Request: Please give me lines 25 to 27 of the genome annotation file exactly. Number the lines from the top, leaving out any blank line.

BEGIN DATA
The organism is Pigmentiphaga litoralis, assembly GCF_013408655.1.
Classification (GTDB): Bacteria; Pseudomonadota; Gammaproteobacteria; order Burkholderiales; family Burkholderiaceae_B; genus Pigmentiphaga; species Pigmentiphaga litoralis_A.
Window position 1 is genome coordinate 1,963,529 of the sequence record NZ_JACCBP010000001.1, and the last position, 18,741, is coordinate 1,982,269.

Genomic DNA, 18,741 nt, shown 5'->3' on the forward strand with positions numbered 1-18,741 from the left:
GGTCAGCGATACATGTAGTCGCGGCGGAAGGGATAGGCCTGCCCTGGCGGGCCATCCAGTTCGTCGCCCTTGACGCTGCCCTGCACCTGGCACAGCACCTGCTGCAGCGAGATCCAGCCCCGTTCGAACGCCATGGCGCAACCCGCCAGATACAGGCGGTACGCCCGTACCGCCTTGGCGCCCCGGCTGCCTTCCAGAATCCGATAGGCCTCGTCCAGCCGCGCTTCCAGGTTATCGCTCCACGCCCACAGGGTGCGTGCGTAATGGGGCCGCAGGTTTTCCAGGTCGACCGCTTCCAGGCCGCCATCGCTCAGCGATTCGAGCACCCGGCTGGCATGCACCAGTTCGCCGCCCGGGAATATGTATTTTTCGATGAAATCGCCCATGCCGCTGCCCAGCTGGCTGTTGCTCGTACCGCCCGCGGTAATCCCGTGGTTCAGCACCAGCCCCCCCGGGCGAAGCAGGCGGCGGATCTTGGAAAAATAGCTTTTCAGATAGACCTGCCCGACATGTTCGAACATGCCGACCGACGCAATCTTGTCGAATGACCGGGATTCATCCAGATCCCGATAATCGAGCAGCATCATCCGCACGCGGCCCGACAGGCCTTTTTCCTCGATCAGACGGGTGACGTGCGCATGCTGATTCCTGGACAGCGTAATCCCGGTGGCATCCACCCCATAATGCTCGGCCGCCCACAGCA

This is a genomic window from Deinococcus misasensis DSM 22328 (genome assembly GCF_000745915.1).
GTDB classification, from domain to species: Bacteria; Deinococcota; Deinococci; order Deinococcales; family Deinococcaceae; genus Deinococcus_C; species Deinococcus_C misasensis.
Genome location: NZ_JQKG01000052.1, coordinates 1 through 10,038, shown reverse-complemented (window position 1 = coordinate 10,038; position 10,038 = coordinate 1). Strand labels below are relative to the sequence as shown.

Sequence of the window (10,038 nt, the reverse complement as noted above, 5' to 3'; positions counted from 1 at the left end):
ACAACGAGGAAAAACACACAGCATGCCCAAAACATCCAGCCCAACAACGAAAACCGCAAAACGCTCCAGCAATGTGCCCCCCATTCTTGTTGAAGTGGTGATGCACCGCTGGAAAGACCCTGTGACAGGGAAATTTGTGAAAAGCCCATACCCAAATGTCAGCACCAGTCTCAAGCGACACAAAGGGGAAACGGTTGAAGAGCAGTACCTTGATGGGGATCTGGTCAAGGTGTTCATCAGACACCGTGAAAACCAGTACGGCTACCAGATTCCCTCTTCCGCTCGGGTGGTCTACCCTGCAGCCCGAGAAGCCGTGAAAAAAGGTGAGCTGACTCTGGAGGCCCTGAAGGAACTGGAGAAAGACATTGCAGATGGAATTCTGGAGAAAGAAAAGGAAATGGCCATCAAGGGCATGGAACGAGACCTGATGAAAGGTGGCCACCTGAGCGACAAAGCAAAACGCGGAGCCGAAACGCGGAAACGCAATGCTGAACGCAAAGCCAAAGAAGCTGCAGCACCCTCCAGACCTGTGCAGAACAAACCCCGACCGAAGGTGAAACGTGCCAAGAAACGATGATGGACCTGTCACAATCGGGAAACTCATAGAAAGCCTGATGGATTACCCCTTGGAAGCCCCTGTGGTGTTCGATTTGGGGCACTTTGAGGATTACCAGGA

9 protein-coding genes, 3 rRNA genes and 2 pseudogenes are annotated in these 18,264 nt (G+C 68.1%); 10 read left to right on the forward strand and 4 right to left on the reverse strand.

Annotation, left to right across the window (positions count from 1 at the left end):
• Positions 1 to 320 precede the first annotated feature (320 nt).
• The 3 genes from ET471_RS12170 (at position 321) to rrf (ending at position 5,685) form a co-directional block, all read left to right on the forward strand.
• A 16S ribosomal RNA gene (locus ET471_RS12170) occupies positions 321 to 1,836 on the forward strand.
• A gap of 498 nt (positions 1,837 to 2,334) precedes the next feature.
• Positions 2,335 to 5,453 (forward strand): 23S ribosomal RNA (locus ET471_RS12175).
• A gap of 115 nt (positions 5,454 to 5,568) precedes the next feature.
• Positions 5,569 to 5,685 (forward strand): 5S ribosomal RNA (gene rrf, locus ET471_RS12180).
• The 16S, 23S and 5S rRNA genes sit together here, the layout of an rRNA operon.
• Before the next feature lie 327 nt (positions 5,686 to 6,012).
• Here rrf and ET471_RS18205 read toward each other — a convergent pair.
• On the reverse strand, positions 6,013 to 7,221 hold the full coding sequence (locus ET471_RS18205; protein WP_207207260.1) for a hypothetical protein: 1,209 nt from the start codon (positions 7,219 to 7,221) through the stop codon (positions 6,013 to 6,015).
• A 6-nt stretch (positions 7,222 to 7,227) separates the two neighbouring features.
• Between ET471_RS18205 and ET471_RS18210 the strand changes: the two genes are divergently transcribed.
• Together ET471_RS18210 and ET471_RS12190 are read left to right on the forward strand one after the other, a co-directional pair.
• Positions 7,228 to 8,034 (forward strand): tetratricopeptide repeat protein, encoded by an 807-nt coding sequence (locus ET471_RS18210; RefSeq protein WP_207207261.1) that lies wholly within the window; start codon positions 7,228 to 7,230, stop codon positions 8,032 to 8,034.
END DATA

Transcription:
• Between ET471_RS18205 and ET471_RS18210 the strand changes: the two genes are divergently transcribed.
• Together ET471_RS18210 and ET471_RS12190 are read left to right on the forward strand one after the other, a co-directional pair.
• Positions 7,228 to 8,034 (forward strand): tetratricopeptide repeat protein, encoded by an 807-nt coding sequence (locus ET471_RS18210; RefSeq protein WP_207207261.1) that lies wholly within the window; start codon positions 7,228 to 7,230, stop codon positions 8,032 to 8,034.